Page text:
College of Arts & Sciences
Distinguished Professor of Astronomy
The Ohio State University, Department of Astronomy
Originally from the Indian Wells Valley in California's Northern Mojave Desert, I attended Sherman E. Burroughs High School (Class of 1979) in Ridgecrest, California, otherwise known as the "Gateway to Death Valley", and home of the China Lake Naval Air Weapons Station (it was just NOTS, then NWC, when I was there). While at China Lake I was a member of the China Lake Astronomical Society, the folks who helped give me a start in Astronomy, and Boy Scout Troop 35, to whom I owe my abiding love of the outdoors. In 1979 I left the desert to attend Caltech, where I received my BS in Physics in 1983. At Caltech I was a member of Dabney House, and a sometime member of the infamous InfraRed Army. After graduation I headed north up the coast to UC Santa Cruz, where I received my PhD in Astronomy & Astrophysics in 1988. After a year at the University of Texas at Austin as a McDonald Fellow, I arrived at The Ohio State University as a postdoc in 1989, joining the faculty of the Astronomy Department in 1992 as an Assistant Professor. I have been a Full Professor of Astronomy at OSU since 2003. In 2021 I was named a College of Arts and Sciences College Distinguished Professor of Astronomy.
My primary research is concerned with the astrophysics of gaseous nebulae and active galactic nuclei as revealed through imaging and spectrophotometry at optical, UV, and infrared wavelengths with ground-based and space-based telescopes. I've followed three lines of inquiry. The first seeks to refine measurements of the masses of supermassive black holes in nearby active galaxies with the goal of calibrating the key scaling relations that will allow us to extend local methods out to cosmological distances. The second used the Hubble and Chandra space telescopes to study how local active nuclei are fed by gas from their host galaxies, and how that activity in turn feeds back upon their hosts. The third is to use precision spectrophotometry to measure direct and empirical elemental gas-phase abundances in star formation regions to trace the chemical evolution history of galaxies from the Big Bang to the present.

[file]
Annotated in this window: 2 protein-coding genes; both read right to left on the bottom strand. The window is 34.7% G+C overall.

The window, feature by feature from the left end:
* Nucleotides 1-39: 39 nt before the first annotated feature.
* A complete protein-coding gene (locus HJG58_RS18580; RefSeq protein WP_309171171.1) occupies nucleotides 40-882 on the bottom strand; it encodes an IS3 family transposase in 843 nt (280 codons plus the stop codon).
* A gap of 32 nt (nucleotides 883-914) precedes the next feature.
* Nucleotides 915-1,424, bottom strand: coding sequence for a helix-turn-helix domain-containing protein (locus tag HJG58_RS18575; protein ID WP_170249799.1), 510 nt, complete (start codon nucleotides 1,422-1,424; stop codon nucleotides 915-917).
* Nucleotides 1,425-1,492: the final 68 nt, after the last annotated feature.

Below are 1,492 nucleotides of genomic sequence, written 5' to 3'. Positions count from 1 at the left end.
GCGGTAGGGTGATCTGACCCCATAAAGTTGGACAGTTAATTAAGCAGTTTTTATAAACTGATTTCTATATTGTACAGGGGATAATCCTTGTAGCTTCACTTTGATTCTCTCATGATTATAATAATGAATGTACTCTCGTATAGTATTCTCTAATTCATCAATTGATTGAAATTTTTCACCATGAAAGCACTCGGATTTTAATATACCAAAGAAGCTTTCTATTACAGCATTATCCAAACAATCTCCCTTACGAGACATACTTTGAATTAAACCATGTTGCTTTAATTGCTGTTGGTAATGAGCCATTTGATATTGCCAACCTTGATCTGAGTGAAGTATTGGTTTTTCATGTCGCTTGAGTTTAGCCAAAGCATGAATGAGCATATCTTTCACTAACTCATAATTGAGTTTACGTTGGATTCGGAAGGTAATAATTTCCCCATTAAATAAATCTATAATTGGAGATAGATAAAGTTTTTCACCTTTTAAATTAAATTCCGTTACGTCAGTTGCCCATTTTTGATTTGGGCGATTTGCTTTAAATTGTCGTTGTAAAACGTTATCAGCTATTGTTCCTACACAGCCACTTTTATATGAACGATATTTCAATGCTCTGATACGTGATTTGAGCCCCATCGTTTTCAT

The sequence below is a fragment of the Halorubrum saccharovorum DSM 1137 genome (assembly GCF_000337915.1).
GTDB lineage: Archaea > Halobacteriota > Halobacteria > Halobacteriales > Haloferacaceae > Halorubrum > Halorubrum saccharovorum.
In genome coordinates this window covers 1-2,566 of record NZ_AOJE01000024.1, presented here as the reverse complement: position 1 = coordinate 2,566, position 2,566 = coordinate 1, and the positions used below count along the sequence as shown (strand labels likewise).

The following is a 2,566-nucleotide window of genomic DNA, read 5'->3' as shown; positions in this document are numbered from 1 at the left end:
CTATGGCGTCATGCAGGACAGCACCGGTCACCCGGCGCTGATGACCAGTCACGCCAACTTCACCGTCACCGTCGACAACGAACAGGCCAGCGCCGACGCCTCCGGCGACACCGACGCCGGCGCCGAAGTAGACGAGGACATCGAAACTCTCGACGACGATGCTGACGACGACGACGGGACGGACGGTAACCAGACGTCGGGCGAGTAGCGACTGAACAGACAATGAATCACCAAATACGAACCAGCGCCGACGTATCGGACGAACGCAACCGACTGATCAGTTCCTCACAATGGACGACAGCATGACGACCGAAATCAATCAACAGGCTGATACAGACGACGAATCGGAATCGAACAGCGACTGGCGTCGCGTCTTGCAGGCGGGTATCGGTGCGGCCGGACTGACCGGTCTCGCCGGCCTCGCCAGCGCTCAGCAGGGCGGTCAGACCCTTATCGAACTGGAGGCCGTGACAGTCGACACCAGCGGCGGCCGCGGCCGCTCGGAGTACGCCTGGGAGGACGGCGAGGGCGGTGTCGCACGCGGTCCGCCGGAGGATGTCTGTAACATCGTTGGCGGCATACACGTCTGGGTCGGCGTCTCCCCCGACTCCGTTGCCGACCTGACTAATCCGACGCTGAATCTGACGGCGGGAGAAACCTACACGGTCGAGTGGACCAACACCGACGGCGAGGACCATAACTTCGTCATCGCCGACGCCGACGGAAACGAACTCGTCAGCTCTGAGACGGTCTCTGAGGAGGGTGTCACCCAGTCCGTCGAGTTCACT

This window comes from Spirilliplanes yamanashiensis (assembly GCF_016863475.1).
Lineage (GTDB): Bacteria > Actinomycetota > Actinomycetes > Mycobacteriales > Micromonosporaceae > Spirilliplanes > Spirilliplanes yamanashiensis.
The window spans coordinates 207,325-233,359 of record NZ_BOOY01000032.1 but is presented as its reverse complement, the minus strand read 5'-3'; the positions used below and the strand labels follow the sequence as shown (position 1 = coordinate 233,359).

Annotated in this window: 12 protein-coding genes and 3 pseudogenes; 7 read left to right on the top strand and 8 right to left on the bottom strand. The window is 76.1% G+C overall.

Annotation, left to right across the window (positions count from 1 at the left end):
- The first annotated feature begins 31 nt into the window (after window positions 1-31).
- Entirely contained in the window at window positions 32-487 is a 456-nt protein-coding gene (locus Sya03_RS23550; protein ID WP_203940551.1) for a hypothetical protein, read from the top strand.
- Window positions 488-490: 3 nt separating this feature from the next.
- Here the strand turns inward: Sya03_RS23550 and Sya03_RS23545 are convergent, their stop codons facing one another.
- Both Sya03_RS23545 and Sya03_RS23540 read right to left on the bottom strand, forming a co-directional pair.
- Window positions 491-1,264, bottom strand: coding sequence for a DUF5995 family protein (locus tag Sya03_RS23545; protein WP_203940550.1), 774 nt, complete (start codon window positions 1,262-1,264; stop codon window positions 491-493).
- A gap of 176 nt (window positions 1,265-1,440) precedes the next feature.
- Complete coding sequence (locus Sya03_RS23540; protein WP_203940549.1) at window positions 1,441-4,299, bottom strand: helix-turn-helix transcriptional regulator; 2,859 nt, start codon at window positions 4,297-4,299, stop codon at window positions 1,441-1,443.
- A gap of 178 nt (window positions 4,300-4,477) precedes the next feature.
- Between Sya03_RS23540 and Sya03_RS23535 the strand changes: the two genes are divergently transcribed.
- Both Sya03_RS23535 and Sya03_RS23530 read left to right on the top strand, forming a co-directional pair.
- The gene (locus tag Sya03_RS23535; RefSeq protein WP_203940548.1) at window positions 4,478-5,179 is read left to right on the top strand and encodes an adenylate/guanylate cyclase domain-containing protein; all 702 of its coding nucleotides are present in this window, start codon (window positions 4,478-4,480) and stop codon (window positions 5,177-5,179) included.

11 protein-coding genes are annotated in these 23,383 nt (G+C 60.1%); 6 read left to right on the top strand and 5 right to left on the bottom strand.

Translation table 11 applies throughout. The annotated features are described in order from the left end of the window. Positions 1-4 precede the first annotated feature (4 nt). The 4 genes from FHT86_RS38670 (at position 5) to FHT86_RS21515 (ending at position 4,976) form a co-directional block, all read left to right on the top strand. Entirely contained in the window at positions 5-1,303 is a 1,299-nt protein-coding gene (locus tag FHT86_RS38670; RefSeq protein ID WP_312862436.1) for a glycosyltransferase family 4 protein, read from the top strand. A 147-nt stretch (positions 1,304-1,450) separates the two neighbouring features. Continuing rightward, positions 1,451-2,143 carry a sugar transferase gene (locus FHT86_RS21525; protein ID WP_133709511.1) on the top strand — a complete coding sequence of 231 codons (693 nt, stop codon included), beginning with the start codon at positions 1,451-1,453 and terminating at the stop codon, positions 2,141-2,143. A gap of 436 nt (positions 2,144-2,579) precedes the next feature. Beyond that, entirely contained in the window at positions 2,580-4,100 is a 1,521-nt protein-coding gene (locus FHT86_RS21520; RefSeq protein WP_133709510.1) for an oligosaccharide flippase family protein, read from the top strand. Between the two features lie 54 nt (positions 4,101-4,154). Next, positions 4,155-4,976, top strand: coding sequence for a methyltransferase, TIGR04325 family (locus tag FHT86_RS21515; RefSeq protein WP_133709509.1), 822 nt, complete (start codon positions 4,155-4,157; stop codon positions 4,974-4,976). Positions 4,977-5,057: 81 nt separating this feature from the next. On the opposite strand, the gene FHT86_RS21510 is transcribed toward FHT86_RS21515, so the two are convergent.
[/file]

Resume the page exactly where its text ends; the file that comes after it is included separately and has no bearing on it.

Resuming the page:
At home in the Milky Way, I have joined in the search for planets around other stars. I am part of the MicroFUN collaboration based at OSU that has organized a worldwide network of amateur and professional telescopes to make coordinated observations to search for extrasolar planetary systems using gravitational microlensing. I have also been engaged searches for and detailed follow-up studies of transiting exoplanets, through the KELT North, KELT South, and DEMONEXT projects, as well as exploring new techniques using adaptive optics.
Research requires the best data, and to collect that data I have devoted much of my career to the the design and construction of advanced astronomical instruments, including development of software for image processing, spectral analysis, and instrument control & data acquisition. Instruments I have helped develop are in regular use at the MDM Observatory in Arizona and on the SMARTS telescopes in Chile. My biggest instrumentation projects to date are the twe Multi-Object Double Spectrographs (MODS) we built for the Large Binocular Telescope on Mt. Graham in Arizona, and the robotic Focal Plane Systems for the SDSS-V project.